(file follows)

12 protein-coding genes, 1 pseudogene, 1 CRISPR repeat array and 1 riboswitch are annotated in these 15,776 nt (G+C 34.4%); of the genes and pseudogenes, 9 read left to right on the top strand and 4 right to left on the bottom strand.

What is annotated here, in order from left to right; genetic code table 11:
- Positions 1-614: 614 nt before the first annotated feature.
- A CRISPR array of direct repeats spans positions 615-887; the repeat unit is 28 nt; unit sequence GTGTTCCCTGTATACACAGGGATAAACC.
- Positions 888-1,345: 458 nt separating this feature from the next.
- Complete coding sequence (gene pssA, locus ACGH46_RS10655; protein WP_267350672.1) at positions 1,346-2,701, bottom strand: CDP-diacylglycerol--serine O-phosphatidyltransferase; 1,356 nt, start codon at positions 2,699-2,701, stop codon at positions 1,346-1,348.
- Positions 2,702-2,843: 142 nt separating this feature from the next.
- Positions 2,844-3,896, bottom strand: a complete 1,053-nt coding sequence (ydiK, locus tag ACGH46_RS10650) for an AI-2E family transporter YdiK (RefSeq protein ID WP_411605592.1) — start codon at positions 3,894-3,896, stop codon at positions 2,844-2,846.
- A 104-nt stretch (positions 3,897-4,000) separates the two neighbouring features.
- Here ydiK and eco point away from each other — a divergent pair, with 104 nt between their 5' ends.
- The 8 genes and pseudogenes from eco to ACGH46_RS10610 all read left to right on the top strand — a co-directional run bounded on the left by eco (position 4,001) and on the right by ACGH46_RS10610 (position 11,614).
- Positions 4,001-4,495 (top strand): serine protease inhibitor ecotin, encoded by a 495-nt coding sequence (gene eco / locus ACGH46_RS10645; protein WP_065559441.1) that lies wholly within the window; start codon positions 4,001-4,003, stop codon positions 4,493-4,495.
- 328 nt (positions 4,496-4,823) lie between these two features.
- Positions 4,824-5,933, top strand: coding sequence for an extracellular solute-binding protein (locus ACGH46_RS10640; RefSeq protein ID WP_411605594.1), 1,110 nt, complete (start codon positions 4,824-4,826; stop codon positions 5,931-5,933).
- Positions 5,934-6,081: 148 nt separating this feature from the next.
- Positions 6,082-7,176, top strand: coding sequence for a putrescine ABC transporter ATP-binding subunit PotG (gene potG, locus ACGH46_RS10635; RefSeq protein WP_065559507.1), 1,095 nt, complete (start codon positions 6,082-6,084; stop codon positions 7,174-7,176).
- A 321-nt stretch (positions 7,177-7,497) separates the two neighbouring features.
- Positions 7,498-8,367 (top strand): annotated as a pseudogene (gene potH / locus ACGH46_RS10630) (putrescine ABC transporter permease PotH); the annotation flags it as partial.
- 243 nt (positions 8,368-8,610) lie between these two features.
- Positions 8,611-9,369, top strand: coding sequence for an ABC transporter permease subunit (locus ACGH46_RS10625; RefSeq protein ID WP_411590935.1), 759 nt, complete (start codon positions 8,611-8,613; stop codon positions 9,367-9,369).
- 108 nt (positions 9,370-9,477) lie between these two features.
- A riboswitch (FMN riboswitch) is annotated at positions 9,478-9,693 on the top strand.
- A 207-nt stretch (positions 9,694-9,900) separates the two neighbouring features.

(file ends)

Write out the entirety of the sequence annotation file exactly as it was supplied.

12 protein-coding genes, 1 pseudogene, 1 CRISPR repeat array and 1 riboswitch are annotated in these 15,776 nt (G+C 34.4%); of the genes and pseudogenes, 9 read left to right on the top strand and 4 right to left on the bottom strand.

What is annotated here, in order from left to right; genetic code table 11:
- Positions 1-614: 614 nt before the first annotated feature.
- A CRISPR array of direct repeats spans positions 615-887; the repeat unit is 28 nt; unit sequence GTGTTCCCTGTATACACAGGGATAAACC.
- Positions 888-1,345: 458 nt separating this feature from the next.
- Complete coding sequence (gene pssA, locus ACGH46_RS10655; protein WP_267350672.1) at positions 1,346-2,701, bottom strand: CDP-diacylglycerol--serine O-phosphatidyltransferase; 1,356 nt, start codon at positions 2,699-2,701, stop codon at positions 1,346-1,348.
- Positions 2,702-2,843: 142 nt separating this feature from the next.
- Positions 2,844-3,896, bottom strand: a complete 1,053-nt coding sequence (ydiK, locus tag ACGH46_RS10650) for an AI-2E family transporter YdiK (RefSeq protein ID WP_411605592.1) — start codon at positions 3,894-3,896, stop codon at positions 2,844-2,846.
- A 104-nt stretch (positions 3,897-4,000) separates the two neighbouring features.
- Here ydiK and eco point away from each other — a divergent pair, with 104 nt between their 5' ends.
- The 8 genes and pseudogenes from eco to ACGH46_RS10610 all read left to right on the top strand — a co-directional run bounded on the left by eco (position 4,001) and on the right by ACGH46_RS10610 (position 11,614).
- Positions 4,001-4,495 (top strand): serine protease inhibitor ecotin, encoded by a 495-nt coding sequence (gene eco / locus ACGH46_RS10645; protein WP_065559441.1) that lies wholly within the window; start codon positions 4,001-4,003, stop codon positions 4,493-4,495.
- 328 nt (positions 4,496-4,823) lie between these two features.
- Positions 4,824-5,933, top strand: coding sequence for an extracellular solute-binding protein (locus ACGH46_RS10640; RefSeq protein ID WP_411605594.1), 1,110 nt, complete (start codon positions 4,824-4,826; stop codon positions 5,931-5,933).
- Positions 5,934-6,081: 148 nt separating this feature from the next.
- Positions 6,082-7,176, top strand: coding sequence for a putrescine ABC transporter ATP-binding subunit PotG (gene potG, locus ACGH46_RS10635; RefSeq protein WP_065559507.1), 1,095 nt, complete (start codon positions 6,082-6,084; stop codon positions 7,174-7,176).
- A 321-nt stretch (positions 7,177-7,497) separates the two neighbouring features.
- Positions 7,498-8,367 (top strand): annotated as a pseudogene (gene potH / locus ACGH46_RS10630) (putrescine ABC transporter permease PotH); the annotation flags it as partial.
- 243 nt (positions 8,368-8,610) lie between these two features.
- Positions 8,611-9,369, top strand: coding sequence for an ABC transporter permease subunit (locus ACGH46_RS10625; RefSeq protein ID WP_411590935.1), 759 nt, complete (start codon positions 8,611-8,613; stop codon positions 9,367-9,369).
- 108 nt (positions 9,370-9,477) lie between these two features.
- A riboswitch (FMN riboswitch) is annotated at positions 9,478-9,693 on the top strand.
- A 207-nt stretch (positions 9,694-9,900) separates the two neighbouring features.